Replacing components of the fuel system doesn’t have to be expensive – it is something most people are able to do themselves with some hand tools. Always remember, when working with fuel system replacement parts, that you are working around gas, so the common-sense warnings apply, such as not smoking while working. Something most people don’t think of is static electricity. A spark from your clothing could set off a fire. It’s important to use proper safety precautions when working with fuel.

Fuel Filter

Replacing a fuel filter is one of the easier parts of fuel system replacement. Generally, the fuel filter is located underneath the vehicle and is bolted onto the frame. Make sure you have the proper tools. Some fuel filters require fuel filter removal tools while others are held on with hose clamps. Generally, fuel-injected vehicles have some type of snap lock because of the pressure in the fuel lines. Carbureted vehicles may use hose clamps as they generally have less than 12 psi running through the lines. When installing the new filter, be sure to check the direction of flow. Fuel filters have arrows that point to the front of the vehicle. Make sure the arrows are pointing toward the front or you’ll restrict or completely stop the flow of fuel. Fuel filters may be metal or plastic. Be sure to get the right type for your vehicle. Metal filters last longer, but you can see through plastic filters to check for dirt and debris.

Fuel Pump

Replacing a fuel pump means removing the gas tank on most vehicles. If you are working on an older vehicle with a carburetor, it’s quite a bit easier.

Carbureted Vehicles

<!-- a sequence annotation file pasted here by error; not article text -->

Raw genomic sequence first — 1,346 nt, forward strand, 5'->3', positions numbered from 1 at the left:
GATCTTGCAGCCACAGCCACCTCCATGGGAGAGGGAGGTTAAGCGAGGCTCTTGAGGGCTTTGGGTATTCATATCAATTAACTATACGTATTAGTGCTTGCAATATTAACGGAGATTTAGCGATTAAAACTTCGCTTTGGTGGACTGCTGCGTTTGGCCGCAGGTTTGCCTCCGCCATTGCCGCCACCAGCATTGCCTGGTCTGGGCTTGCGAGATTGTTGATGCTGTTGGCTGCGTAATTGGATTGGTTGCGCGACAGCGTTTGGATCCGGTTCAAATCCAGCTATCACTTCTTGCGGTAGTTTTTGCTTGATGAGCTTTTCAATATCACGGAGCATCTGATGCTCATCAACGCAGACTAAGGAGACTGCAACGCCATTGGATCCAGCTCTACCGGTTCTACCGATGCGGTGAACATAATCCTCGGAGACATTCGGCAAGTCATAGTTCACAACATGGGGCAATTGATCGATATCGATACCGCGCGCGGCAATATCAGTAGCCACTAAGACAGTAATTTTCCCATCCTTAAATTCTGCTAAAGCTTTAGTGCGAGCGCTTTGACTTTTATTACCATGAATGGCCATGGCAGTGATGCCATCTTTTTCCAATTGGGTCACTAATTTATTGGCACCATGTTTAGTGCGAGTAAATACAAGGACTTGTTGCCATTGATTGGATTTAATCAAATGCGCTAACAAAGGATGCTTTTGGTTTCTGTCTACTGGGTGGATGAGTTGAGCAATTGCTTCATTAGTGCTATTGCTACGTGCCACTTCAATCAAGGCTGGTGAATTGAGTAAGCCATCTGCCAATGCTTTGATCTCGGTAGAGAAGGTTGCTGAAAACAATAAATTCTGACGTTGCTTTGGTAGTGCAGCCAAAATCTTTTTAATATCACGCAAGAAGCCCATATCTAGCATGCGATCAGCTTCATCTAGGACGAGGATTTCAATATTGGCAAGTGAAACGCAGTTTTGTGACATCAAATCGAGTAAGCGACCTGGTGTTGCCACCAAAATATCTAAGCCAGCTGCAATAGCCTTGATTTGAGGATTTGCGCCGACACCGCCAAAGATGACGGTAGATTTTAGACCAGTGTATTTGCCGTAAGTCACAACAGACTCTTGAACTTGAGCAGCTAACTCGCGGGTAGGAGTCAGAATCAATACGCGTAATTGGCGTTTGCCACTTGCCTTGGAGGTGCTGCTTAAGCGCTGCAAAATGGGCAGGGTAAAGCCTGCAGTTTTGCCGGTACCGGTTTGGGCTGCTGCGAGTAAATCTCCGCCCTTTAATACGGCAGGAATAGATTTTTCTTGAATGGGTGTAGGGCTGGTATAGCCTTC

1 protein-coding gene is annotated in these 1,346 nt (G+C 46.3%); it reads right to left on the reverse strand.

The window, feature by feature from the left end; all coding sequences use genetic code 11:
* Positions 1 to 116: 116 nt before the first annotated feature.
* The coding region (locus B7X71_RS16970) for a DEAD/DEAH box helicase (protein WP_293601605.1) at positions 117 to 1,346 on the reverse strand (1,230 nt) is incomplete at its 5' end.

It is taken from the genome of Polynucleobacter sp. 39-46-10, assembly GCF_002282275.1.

Because a carbureted vehicle doesn’t have much pressure and the fuel pump is usually on the side of the engine, it’s a matter of placing a rag under the fuel pump and removing the lines. The rag will soak up the little fuel that spills. Make sure the lever on the pump is placed under the camshaft so that it pumps properly.

Fuel Injected Vehicles

The fuel pump in a fuel-injected vehicle is usually located in the gas tank. Before you lower the tank, siphon the fuel into a gas can to lighten the load. Keep in mind that the vapors are more explosive than the liquid fuel. Remove the clips that hold the cover on the gas tank, but don’t use a metal punch to do it – it could create sparks. Use a hard plastic or wooden punch to turn the cover. Make sure you also change the filters on the fuel pump, if any. In most cases, the pump has a sock that should be changed. Fuel Injectors Keep in mind that the fuel system is pressurized. When removing the fuel rail from the top of the injectors, you could be sprayed with the fuel that is in the rail. Place a rag under the connector from the fuel line to the rail, and if possible, place a rag over the top of the fuel rail where you are disconnecting it. The rags catch the gas and keep it from spraying all over the place when you loosen the nuts. Once the pressure has been relieved, you will be able to remove the top rag. In some cases, you may be able to unbolt the rail and move it aside while still attached to the fuel line – it depends on whether the line is rubber or metal.

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